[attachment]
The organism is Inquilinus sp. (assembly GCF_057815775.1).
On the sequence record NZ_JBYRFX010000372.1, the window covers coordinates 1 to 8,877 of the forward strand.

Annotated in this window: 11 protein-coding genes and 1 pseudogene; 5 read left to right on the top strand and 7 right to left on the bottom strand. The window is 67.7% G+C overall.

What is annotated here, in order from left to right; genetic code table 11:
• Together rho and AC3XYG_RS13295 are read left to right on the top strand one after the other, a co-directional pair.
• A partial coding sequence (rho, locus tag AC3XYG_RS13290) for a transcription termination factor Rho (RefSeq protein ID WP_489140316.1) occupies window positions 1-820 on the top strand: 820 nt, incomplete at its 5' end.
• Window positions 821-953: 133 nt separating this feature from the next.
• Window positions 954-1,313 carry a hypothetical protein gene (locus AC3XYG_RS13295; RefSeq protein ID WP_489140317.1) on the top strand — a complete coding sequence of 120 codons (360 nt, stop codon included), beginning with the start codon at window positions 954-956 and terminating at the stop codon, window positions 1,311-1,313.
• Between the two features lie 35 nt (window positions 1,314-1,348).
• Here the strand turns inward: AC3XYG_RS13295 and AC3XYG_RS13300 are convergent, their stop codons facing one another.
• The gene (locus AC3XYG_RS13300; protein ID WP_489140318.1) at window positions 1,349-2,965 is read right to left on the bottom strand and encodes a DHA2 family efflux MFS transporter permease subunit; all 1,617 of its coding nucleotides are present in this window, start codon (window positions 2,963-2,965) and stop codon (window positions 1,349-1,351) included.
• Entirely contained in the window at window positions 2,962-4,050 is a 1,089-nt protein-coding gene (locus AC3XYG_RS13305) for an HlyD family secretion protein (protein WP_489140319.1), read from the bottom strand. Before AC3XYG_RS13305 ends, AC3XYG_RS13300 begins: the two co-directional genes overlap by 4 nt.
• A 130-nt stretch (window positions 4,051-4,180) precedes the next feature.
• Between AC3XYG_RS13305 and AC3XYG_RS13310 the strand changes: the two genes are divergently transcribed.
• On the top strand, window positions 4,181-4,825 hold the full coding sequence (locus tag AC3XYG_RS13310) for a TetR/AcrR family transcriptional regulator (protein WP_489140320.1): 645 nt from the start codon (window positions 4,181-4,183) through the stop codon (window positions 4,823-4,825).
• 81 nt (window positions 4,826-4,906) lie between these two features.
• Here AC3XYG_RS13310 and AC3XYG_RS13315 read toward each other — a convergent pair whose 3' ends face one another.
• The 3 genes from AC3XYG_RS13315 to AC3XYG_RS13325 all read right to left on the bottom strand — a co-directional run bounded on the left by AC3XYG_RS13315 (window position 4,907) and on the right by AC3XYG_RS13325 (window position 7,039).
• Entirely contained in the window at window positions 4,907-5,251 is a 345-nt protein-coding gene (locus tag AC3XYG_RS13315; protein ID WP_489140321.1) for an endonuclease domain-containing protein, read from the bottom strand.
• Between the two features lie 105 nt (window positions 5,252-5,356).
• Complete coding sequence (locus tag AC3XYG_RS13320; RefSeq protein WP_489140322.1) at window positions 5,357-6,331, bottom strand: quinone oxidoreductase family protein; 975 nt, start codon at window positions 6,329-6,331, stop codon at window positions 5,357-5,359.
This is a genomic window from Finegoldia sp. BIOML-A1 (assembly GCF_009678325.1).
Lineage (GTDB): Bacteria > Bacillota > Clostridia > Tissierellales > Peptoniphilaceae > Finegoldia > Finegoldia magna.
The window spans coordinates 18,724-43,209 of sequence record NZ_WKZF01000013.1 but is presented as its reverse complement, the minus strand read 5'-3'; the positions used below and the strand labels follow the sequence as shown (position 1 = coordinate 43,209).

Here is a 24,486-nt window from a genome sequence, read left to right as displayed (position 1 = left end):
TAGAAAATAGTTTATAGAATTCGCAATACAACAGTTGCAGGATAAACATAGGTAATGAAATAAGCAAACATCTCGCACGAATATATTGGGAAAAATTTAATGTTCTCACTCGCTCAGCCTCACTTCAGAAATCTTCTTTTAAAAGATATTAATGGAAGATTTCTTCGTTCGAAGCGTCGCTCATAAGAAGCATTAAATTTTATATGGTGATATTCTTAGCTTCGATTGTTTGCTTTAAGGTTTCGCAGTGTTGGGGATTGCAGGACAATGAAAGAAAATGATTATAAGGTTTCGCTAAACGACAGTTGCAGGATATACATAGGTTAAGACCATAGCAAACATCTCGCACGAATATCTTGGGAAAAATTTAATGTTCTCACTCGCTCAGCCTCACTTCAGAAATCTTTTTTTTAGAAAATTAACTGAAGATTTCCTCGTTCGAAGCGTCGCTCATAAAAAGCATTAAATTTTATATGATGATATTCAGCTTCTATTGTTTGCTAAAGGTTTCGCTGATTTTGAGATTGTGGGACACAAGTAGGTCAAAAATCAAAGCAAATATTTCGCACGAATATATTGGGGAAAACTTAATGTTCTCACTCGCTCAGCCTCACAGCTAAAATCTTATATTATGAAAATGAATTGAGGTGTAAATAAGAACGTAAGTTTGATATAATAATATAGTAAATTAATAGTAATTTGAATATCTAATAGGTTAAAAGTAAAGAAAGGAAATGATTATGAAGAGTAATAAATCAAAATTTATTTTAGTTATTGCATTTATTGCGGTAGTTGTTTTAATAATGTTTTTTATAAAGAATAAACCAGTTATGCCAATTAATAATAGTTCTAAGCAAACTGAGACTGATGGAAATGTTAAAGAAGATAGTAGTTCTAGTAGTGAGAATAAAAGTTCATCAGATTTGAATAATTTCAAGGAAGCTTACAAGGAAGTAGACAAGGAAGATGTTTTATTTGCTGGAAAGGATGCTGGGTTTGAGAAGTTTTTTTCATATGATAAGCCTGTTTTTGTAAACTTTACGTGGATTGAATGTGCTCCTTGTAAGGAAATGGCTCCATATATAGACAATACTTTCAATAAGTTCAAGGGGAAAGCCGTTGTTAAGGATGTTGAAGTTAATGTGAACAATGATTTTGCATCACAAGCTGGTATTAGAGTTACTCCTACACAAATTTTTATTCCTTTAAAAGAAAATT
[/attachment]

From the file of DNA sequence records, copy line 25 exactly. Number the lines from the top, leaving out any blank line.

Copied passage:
Here is a 24,486-nt window from a genome sequence, read left to right as displayed (position 1 = left end):